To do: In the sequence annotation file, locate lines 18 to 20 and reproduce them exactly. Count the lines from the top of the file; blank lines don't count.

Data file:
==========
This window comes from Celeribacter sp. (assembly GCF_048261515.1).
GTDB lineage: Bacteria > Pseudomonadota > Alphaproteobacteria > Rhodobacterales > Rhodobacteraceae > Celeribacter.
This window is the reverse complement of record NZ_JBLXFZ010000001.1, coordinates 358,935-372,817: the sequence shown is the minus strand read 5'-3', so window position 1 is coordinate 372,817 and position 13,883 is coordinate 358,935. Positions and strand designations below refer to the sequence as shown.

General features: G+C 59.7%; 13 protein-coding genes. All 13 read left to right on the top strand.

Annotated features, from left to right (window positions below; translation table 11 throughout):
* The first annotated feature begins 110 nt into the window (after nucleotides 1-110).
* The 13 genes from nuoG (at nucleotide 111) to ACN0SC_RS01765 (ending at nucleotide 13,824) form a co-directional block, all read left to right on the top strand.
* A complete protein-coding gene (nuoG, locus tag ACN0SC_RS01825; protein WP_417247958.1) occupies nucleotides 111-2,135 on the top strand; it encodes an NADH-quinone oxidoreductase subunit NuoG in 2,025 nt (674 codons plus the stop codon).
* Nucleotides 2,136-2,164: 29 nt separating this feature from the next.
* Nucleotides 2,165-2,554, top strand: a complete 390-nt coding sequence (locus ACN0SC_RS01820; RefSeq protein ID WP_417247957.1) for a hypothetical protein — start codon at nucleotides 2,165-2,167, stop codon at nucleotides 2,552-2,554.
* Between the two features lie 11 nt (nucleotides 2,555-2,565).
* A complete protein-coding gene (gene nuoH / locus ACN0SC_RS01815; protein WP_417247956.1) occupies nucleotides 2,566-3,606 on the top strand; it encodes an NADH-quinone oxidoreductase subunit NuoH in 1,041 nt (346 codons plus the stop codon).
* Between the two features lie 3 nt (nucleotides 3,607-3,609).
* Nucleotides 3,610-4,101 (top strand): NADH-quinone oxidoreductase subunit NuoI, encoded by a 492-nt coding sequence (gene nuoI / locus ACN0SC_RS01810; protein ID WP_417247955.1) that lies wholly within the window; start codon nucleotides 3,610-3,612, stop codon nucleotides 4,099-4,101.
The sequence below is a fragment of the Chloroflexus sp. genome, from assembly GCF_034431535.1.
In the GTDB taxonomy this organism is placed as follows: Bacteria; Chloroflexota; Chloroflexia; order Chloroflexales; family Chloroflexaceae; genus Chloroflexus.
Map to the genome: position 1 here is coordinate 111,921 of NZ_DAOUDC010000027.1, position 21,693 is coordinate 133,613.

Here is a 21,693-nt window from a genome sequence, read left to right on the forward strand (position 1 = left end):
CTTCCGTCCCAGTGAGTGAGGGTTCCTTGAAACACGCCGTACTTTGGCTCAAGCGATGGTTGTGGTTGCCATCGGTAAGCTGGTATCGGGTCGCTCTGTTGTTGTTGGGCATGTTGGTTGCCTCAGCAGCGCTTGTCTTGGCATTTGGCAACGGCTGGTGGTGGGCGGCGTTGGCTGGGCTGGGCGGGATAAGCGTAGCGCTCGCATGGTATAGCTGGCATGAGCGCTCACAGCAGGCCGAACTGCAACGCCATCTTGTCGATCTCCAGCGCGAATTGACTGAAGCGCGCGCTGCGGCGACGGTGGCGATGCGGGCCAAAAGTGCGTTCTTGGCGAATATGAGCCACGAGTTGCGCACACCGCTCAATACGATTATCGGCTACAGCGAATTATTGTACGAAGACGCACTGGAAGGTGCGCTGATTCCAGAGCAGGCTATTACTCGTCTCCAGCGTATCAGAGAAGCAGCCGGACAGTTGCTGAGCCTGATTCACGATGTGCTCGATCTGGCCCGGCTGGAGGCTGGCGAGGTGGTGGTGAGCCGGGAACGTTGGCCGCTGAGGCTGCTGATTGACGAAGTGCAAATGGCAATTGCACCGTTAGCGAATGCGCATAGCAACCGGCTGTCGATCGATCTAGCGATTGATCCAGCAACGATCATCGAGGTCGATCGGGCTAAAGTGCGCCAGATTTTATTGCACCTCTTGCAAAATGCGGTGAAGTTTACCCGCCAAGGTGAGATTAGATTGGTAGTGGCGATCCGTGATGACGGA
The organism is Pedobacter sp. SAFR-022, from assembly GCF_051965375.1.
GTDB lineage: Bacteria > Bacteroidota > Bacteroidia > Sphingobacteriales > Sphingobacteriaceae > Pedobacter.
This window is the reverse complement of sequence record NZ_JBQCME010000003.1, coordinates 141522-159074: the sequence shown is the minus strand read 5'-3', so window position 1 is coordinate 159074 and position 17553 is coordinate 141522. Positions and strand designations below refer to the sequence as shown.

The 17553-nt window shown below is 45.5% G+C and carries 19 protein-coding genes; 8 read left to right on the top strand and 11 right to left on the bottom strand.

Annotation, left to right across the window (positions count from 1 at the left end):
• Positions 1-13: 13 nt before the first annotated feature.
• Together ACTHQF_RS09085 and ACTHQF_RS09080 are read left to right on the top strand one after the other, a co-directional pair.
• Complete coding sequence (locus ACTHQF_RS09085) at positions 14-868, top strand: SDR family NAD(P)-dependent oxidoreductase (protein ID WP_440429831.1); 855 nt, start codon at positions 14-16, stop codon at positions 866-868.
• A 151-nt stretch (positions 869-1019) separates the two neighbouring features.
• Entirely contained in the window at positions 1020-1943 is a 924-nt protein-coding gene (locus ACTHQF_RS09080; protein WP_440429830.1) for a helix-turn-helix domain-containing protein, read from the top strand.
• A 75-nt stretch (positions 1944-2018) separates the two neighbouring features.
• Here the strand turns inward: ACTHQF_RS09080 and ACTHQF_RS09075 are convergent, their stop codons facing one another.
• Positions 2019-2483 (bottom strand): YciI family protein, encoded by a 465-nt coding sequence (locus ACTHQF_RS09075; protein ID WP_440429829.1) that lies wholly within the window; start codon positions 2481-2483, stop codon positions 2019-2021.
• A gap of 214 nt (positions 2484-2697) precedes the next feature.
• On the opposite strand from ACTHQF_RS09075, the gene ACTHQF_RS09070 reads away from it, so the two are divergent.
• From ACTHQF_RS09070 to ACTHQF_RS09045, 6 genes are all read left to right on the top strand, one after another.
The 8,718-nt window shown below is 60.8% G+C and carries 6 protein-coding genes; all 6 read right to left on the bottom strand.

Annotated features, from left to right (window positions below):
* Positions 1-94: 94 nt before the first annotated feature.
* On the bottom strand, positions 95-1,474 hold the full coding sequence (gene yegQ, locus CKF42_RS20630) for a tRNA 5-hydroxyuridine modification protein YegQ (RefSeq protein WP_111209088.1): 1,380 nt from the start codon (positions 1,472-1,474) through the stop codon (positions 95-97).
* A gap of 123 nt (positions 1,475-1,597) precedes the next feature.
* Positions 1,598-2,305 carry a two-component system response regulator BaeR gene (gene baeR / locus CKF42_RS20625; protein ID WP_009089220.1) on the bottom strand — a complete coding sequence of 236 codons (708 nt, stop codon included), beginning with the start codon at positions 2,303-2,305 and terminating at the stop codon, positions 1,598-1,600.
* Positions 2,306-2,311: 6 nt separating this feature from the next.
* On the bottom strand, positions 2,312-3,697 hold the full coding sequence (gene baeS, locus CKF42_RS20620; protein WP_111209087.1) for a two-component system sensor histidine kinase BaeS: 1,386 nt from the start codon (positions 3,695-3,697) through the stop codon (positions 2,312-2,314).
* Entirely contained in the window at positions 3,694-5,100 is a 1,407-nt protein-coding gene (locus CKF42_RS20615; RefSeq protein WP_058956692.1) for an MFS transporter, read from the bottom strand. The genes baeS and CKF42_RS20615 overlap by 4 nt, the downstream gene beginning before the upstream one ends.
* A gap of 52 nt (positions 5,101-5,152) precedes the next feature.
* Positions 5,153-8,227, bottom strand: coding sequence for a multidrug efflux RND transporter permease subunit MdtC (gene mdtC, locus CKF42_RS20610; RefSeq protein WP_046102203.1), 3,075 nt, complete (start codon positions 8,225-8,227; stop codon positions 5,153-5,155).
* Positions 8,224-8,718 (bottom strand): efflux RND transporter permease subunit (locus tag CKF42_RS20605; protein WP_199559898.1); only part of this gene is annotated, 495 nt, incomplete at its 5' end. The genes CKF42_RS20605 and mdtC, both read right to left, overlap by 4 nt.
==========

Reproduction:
Here is a 21,693-nt window from a genome sequence, read left to right on the forward strand (position 1 = left end):
CTTCCGTCCCAGTGAGTGAGGGTTCCTTGAAACACGCCGTACTTTGGCTCAAGCGATGGTTGTGGTTGCCATCGGTAAGCTGGTATCGGGTCGCTCTGTTGTTGTTGGGCATGTTGGTTGCCTCAGCAGCGCTTGTCTTGGCATTTGGCAACGGCTGGTGGTGGGCGGCGTTGGCTGGGCTGGGCGGGATAAGCGTAGCGCTCGCATGGTATAGCTGGCATGAGCGCTCACAGCAGGCCGAACTGCAACGCCATCTTGTCGATCTCCAGCGCGAATTGACTGAAGCGCGCGCTGCGGCGACGGTGGCGATGCGGGCCAAAAGTGCGTTCTTGGCGAATATGAGCCACGAGTTGCGCACACCGCTCAATACGATTATCGGCTACAGCGAATTATTGTACGAAGACGCACTGGAAGGTGCGCTGATTCCAGAGCAGGCTATTACTCGTCTCCAGCGTATCAGAGAAGCAGCCGGACAGTTGCTGAGCCTGATTCACGATGTGCTCGATCTGGCCCGGCTGGAGGCTGGCGAGGTGGTGGTGAGCCGGGAACGTTGGCCGCTGAGGCTGCTGATTGACGAAGTGCAAATGGCAATTGCACCGTTAGCGAATGCGCATAGCAACCGGCTGTCGATCGATCTAGCGATTGATCCAGCAACGATCATCGAGGTCGATCGGGCTAAAGTGCGCCAGATTTTATTGCACCTCTTGCAAAATGCGGTGAAGTTTACCCGCCAAGGTGAGATTAGATTGGTAGTGGCGATCCGTGATGACGGA
The organism is Pedobacter sp. SAFR-022, from assembly GCF_051965375.1.